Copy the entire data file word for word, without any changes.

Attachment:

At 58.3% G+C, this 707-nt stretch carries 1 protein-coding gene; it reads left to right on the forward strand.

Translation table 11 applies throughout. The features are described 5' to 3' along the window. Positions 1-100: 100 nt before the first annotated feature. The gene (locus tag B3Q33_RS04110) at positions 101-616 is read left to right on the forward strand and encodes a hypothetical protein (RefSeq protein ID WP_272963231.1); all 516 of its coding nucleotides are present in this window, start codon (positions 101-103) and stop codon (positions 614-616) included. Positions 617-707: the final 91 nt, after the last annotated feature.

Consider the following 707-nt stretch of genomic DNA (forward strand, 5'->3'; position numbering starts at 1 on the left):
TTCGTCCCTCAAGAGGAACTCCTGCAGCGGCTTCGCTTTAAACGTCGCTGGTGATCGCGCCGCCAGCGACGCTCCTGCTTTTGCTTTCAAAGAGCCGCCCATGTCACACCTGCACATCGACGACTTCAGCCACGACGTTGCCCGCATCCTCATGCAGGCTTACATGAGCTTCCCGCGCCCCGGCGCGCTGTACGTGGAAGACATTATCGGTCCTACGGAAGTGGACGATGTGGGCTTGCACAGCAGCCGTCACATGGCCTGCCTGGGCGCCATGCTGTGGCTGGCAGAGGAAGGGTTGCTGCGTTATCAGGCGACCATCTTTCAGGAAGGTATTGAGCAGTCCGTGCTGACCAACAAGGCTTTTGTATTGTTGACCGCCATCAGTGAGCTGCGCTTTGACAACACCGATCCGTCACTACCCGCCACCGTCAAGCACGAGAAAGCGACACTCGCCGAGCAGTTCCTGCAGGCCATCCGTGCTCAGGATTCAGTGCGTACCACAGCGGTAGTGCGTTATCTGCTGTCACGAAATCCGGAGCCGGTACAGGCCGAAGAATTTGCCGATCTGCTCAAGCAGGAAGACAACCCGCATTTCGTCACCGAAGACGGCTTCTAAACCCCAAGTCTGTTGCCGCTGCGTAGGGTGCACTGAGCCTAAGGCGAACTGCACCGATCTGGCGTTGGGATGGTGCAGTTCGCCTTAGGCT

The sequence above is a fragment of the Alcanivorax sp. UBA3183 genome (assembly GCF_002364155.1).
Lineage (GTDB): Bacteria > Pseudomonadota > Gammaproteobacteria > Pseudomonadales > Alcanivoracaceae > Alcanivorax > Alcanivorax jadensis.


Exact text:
At 58.3% G+C, this 707-nt stretch carries 1 protein-coding gene; it reads left to right on the forward strand.

Translation table 11 applies throughout. The features are described 5' to 3' along the window. Positions 1-100: 100 nt before the first annotated feature. The gene (locus tag B3Q33_RS04110) at positions 101-616 is read left to right on the forward strand and encodes a hypothetical protein (RefSeq protein ID WP_272963231.1); all 516 of its coding nucleotides are present in this window, start codon (positions 101-103) and stop codon (positions 614-616) included. Positions 617-707: the final 91 nt, after the last annotated feature.

Consider the following 707-nt stretch of genomic DNA (forward strand, 5'->3'; position numbering starts at 1 on the left):
TTCGTCCCTCAAGAGGAACTCCTGCAGCGGCTTCGCTTTAAACGTCGCTGGTGATCGCGCCGCCAGCGACGCTCCTGCTTTTGCTTTCAAAGAGCCGCCCATGTCACACCTGCACATCGACGACTTCAGCCACGACGTTGCCCGCATCCTCATGCAGGCTTACATGAGCTTCCCGCGCCCCGGCGCGCTGTACGTGGAAGACATTATCGGTCCTACGGAAGTGGACGATGTGGGCTTGCACAGCAGCCGTCACATGGCCTGCCTGGGCGCCATGCTGTGGCTGGCAGAGGAAGGGTTGCTGCGTTATCAGGCGACCATCTTTCAGGAAGGTATTGAGCAGTCCGTGCTGACCAACAAGGCTTTTGTATTGTTGACCGCCATCAGTGAGCTGCGCTTTGACAACACCGATCCGTCACTACCCGCCACCGTCAAGCACGAGAAAGCGACACTCGCCGAGCAGTTCCTGCAGGCCATCCGTGCTCAGGATTCAGTGCGTACCACAGCGGTAGTGCGTTATCTGCTGTCACGAAATCCGGAGCCGGTACAGGCCGAAGAATTTGCCGATCTGCTCAAGCAGGAAGACAACCCGCATTTCGTCACCGAAGACGGCTTCTAAACCCCAAGTCTGTTGCCGCTGCGTAGGGTGCACTGAGCCTAAGGCGAACTGCACCGATCTGGCGTTGGGATGGTGCAGTTCGCCTTAGGCT

The sequence above is a fragment of the Alcanivorax sp. UBA3183 genome (assembly GCF_002364155.1).
Lineage (GTDB): Bacteria > Pseudomonadota > Gammaproteobacteria > Pseudomonadales > Alcanivoracaceae > Alcanivorax > Alcanivorax jadensis.